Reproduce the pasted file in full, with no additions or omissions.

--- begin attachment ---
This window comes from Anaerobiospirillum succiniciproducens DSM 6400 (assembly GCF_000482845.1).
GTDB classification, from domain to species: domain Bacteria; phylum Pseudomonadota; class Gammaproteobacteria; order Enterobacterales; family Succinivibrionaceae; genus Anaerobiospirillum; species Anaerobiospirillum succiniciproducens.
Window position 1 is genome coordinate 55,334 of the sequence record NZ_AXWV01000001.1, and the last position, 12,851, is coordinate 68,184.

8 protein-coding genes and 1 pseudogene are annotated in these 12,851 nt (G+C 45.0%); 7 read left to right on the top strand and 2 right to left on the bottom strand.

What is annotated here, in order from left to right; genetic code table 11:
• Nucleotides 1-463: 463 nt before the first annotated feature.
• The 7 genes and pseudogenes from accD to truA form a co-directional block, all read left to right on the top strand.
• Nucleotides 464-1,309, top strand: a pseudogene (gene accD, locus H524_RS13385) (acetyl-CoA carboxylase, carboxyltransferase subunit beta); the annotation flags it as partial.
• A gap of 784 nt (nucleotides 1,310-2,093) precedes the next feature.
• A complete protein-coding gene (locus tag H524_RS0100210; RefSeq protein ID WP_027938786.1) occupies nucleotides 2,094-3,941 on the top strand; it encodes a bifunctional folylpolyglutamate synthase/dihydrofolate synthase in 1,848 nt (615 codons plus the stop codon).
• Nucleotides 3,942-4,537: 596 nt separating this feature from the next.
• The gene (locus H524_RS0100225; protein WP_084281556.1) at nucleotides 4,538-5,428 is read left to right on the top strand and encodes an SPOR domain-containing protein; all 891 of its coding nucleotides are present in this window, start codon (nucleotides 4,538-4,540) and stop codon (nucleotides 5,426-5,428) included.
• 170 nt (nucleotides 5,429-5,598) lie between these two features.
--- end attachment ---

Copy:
This window comes from Anaerobiospirillum succiniciproducens DSM 6400 (assembly GCF_000482845.1).
GTDB classification, from domain to species: domain Bacteria; phylum Pseudomonadota; class Gammaproteobacteria; order Enterobacterales; family Succinivibrionaceae; genus Anaerobiospirillum; species Anaerobiospirillum succiniciproducens.
Window position 1 is genome coordinate 55,334 of the sequence record NZ_AXWV01000001.1, and the last position, 12,851, is coordinate 68,184.

8 protein-coding genes and 1 pseudogene are annotated in these 12,851 nt (G+C 45.0%); 7 read left to right on the top strand and 2 right to left on the bottom strand.

What is annotated here, in order from left to right; genetic code table 11:
• Nucleotides 1-463: 463 nt before the first annotated feature.
• The 7 genes and pseudogenes from accD to truA form a co-directional block, all read left to right on the top strand.
• Nucleotides 464-1,309, top strand: a pseudogene (gene accD, locus H524_RS13385) (acetyl-CoA carboxylase, carboxyltransferase subunit beta); the annotation flags it as partial.
• A gap of 784 nt (nucleotides 1,310-2,093) precedes the next feature.
• A complete protein-coding gene (locus tag H524_RS0100210; RefSeq protein ID WP_027938786.1) occupies nucleotides 2,094-3,941 on the top strand; it encodes a bifunctional folylpolyglutamate synthase/dihydrofolate synthase in 1,848 nt (615 codons plus the stop codon).
• Nucleotides 3,942-4,537: 596 nt separating this feature from the next.
• The gene (locus H524_RS0100225; protein WP_084281556.1) at nucleotides 4,538-5,428 is read left to right on the top strand and encodes an SPOR domain-containing protein; all 891 of its coding nucleotides are present in this window, start codon (nucleotides 4,538-4,540) and stop codon (nucleotides 5,426-5,428) included.
• 170 nt (nucleotides 5,429-5,598) lie between these two features.